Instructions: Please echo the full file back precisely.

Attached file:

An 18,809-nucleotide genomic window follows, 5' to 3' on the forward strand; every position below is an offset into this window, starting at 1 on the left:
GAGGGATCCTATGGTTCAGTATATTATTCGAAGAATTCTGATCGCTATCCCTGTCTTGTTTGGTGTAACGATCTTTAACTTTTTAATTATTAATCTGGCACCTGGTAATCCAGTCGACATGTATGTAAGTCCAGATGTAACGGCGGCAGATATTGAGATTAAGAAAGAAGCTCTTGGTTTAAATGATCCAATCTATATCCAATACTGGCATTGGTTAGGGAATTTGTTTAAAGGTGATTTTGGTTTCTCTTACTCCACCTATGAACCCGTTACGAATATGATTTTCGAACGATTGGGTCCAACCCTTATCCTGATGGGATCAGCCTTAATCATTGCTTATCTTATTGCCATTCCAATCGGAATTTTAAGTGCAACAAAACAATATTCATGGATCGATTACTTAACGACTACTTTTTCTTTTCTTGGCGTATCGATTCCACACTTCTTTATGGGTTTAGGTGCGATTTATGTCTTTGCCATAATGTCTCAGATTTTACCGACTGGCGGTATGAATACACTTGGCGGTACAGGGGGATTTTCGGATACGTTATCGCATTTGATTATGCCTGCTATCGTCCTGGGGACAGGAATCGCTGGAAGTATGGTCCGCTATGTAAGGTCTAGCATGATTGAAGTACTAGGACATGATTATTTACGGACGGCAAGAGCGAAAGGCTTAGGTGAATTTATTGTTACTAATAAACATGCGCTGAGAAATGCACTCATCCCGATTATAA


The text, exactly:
An 18,809-nucleotide genomic window follows, 5' to 3' on the forward strand; every position below is an offset into this window, starting at 1 on the left:
GAGGGATCCTATGGTTCAGTATATTATTCGAAGAATTCTGATCGCTATCCCTGTCTTGTTTGGTGTAACGATCTTTAACTTTTTAATTATTAATCTGGCACCTGGTAATCCAGTCGACATGTATGTAAGTCCAGATGTAACGGCGGCAGATATTGAGATTAAGAAAGAAGCTCTTGGTTTAAATGATCCAATCTATATCCAATACTGGCATTGGTTAGGGAATTTGTTTAAAGGTGATTTTGGTTTCTCTTACTCCACCTATGAACCCGTTACGAATATGATTTTCGAACGATTGGGTCCAACCCTTATCCTGATGGGATCAGCCTTAATCATTGCTTATCTTATTGCCATTCCAATCGGAATTTTAAGTGCAACAAAACAATATTCATGGATCGATTACTTAACGACTACTTTTTCTTTTCTTGGCGTATCGATTCCACACTTCTTTATGGGTTTAGGTGCGATTTATGTCTTTGCCATAATGTCTCAGATTTTACCGACTGGCGGTATGAATACACTTGGCGGTACAGGGGGATTTTCGGATACGTTATCGCATTTGATTATGCCTGCTATCGTCCTGGGGACAGGAATCGCTGGAAGTATGGTCCGCTATGTAAGGTCTAGCATGATTGAAGTACTAGGACATGATTATTTACGGACGGCAAGAGCGAAAGGCTTAGGTGAATTTATTGTTACTAATAAACATGCGCTGAGAAATGCACTCATCCCGATTATAA